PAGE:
How MailChimp Is Benefiting From the Return of Serial

Listeners excited to hear 'MailKimp' again

Ever since Serial burst onto the scene last year, becoming the first true podcast hit, more advertisers have been paying attention to a medium that is, in fact, 10 years old. 

And perhaps no advertiser has reaped the benefits like email-marketing service MailChimp, which became almost as big a hit as Sarah Koenig's weekly dive into the true-crime murder case of Adnan Syed.

So, when Serial returned last week for its second season, listeners expressed their delight about once again hearing the now famous 20-second callout in which a young kid mispronounces the name "MailKimp."

Because of the podcast's popularity—the first season of Serial has more than 100 million downloads and averages 8 million downloads per episode—Amazon's Audible and Squarespace joined MailChimp as launch sponsors.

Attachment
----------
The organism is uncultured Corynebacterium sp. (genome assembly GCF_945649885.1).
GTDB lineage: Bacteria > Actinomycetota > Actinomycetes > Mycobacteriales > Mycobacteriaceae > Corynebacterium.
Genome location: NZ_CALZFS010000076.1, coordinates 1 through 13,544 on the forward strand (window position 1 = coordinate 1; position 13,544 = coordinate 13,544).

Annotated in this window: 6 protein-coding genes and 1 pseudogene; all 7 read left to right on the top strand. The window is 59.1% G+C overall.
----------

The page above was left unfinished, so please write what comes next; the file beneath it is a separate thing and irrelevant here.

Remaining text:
"The substantial lift MailChimp saw in organic conversation over Serial's other two advertisers indicates that they're effectively and efficiently engaging their listeners, as the majority of conversation reflected listener satisfaction with the 'MailKimp' ad's return," said Jason Klein, co-founder and co-CEO of analytics firm ListenFirst Media, which measured online engagement surrounding the three brands.

On Twitter, MailChimp saw an 81 percent spike in mentions from Dec. 9 (the day before the premiere) to Dec. 10. Audible had a 19 percent increase, and mentions for Squarespace actually decreased.

ListenFirst also measured search volume on Wikipedia compared to the first week of last season and found that the email vendor saw a 67 percent increase in searches. (Squarespace and Audible didn't start advertising on Serial until midway through the first season.)

Serial has not yet released data on Season 2 downloads, though the first episode has been the top podcast on iTunes since it launched. The second episode was released Thursday. Season 2 also has increased distribution because of a deal with Pandora, which has 78 million monthly listeners, though the music-streaming service is selling advertising separately.